Either way, the fact that I’m hunting around in SWTOR for more things to do is a great sign of just how much the game has grabbed me. Unlike other MMOs that have been dropped before I even reached the level cap, SWTOR has me playing solidly for a month and still hungry for more. As far as I’m concerned, that’s a pretty good mark for any successful MMO.
6 thoughts on “SWTOR: So Now What?”
Food for thought:
What if people had to “socialize” to get a group instead of randomly queued up with people that are “retards” if things don’t work out and often quickly forgotten when they got through the instance.
I remember to have read a few years ago MMOs would be shite and weak games without the social aspect. Isn’t that part of your experience right now? Single player mode to max level and now “what shall I do?!”
How much interaction did you have with your guild and groups? Enough to make a difference, the online-mode mandatory or could you have also done it all on your own offline?
My levelling journey was with my wife, so we were pretty much safe for all 2-man heroic quests and the Black Talon flashpoint. Now that we need more people for endgame content, we’re both scratching around for things to do.
I don’t think the queue system as it stands is a good solution though either. Sure it gets the job done, but I think there are better ways of solving the problem.
Double edged sword, Longasc. As a person who cut his teeth primarily in EQ1 (back in ’99), I remember all too vividly what “forced socialization” models do to (and for) communities. If you were a warrior, you NEEDED a group because with slow progression in the best of situations (relative to now), soloing was a non-starter. So people grouped (with the necros, druids, and occasional wizard as the exceptions) because they had to. Bucking that trend was one of the “innovations” that WoW’s ‘every man is an island’ model brought forward. (Of course, City of Heroes did it first but in the early days of that game, if you weren’t a tanker or /regen scrapper or AR/dev blaster, you didn’t get to gorge from that particular trough)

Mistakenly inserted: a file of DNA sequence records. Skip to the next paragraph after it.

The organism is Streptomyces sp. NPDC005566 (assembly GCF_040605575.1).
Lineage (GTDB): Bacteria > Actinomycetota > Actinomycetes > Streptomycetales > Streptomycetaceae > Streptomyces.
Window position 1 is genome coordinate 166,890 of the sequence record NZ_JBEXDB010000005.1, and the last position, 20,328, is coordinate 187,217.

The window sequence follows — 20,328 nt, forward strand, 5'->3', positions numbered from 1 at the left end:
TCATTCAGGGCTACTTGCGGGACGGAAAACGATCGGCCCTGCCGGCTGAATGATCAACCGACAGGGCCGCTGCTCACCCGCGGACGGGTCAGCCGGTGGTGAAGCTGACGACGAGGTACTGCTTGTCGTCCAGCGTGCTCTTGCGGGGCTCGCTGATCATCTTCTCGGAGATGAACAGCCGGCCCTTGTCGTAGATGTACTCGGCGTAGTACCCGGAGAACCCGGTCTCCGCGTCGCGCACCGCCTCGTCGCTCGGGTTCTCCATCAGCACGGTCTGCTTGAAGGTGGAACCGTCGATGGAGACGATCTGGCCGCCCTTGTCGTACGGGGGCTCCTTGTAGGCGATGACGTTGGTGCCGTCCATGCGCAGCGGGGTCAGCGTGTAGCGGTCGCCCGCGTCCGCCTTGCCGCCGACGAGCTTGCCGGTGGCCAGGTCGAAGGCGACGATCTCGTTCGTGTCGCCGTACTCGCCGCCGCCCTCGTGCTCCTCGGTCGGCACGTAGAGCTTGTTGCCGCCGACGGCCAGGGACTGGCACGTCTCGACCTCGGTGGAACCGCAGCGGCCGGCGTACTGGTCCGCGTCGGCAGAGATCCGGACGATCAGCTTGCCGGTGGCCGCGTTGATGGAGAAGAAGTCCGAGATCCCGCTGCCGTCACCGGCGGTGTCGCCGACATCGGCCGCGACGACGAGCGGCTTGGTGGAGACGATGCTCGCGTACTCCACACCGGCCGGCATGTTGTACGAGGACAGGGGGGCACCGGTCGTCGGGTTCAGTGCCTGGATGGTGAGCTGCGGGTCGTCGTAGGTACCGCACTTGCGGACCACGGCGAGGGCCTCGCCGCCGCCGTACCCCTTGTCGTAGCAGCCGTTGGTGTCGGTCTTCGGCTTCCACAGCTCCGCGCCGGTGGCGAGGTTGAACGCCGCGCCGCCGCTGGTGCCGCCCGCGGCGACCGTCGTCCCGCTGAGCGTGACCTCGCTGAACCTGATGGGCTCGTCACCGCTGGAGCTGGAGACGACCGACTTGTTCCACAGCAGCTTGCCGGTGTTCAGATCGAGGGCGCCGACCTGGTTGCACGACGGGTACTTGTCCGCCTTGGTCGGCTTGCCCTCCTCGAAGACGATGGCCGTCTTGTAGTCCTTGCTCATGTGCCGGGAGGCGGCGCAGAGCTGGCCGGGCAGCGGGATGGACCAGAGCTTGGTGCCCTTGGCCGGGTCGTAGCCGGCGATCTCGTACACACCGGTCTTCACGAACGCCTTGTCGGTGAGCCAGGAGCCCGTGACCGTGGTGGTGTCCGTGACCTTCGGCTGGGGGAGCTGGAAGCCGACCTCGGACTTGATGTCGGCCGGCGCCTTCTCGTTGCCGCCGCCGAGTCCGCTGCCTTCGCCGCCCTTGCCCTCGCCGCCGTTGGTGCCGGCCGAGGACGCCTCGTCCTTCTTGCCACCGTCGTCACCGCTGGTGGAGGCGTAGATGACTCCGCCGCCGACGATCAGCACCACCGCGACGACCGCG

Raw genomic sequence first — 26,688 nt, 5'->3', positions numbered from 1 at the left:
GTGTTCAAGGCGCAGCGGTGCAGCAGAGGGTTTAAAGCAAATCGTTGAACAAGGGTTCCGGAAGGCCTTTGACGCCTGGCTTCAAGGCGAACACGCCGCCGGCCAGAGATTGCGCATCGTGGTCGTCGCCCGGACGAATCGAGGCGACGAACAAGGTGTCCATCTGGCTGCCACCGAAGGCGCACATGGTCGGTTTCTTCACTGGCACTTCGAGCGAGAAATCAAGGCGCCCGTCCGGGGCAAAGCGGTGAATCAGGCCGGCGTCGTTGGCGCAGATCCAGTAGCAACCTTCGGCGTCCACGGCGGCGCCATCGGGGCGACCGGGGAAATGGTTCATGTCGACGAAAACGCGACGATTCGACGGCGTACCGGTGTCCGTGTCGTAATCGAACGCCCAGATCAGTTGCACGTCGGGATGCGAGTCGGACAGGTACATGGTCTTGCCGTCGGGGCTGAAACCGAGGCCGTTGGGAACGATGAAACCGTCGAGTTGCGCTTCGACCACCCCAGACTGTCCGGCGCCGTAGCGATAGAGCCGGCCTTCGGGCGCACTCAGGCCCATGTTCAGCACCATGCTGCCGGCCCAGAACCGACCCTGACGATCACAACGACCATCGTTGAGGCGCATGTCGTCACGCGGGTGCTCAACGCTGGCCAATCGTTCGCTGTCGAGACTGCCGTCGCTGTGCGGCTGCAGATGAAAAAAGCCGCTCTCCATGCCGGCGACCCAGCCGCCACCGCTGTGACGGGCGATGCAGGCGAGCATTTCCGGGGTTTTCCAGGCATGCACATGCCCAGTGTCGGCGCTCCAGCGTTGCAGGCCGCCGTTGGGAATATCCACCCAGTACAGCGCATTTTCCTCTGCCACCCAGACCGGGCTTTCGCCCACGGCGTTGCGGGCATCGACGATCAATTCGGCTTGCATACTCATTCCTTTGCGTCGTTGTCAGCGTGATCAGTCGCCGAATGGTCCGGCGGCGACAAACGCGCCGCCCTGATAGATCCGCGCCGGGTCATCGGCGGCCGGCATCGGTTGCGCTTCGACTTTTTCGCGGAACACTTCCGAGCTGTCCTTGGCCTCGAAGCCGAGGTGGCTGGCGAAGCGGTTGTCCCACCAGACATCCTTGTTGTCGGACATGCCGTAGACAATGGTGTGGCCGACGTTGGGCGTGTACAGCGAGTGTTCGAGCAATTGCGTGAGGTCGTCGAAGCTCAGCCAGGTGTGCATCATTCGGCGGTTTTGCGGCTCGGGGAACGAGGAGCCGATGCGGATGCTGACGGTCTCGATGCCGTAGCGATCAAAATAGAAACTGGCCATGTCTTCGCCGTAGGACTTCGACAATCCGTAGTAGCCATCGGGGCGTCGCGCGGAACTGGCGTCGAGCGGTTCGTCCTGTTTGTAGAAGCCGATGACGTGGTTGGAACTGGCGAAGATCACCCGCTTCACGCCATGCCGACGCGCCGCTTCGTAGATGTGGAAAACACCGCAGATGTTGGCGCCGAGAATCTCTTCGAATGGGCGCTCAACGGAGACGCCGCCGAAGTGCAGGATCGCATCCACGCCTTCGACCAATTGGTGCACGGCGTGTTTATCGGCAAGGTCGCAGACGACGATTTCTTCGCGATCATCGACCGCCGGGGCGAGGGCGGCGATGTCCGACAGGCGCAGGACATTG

Nowadays, I don’t think a mainstream game is going to survive (much less thrive) with a forced socialization model. The audience has grown more “casual” (hate how that word is used) and thus, doesn’t want to deal with the overhead that grouping typically comes with. From forming to travel to dealing with groupmates’ issues (crying baby, wife aggro, etc), people with smaller blocks of available time aren’t going to put up with that. Long periods of the dreaded ‘LFG’ without the ability to progress alone, could doom a game looking for mainstream acceptance.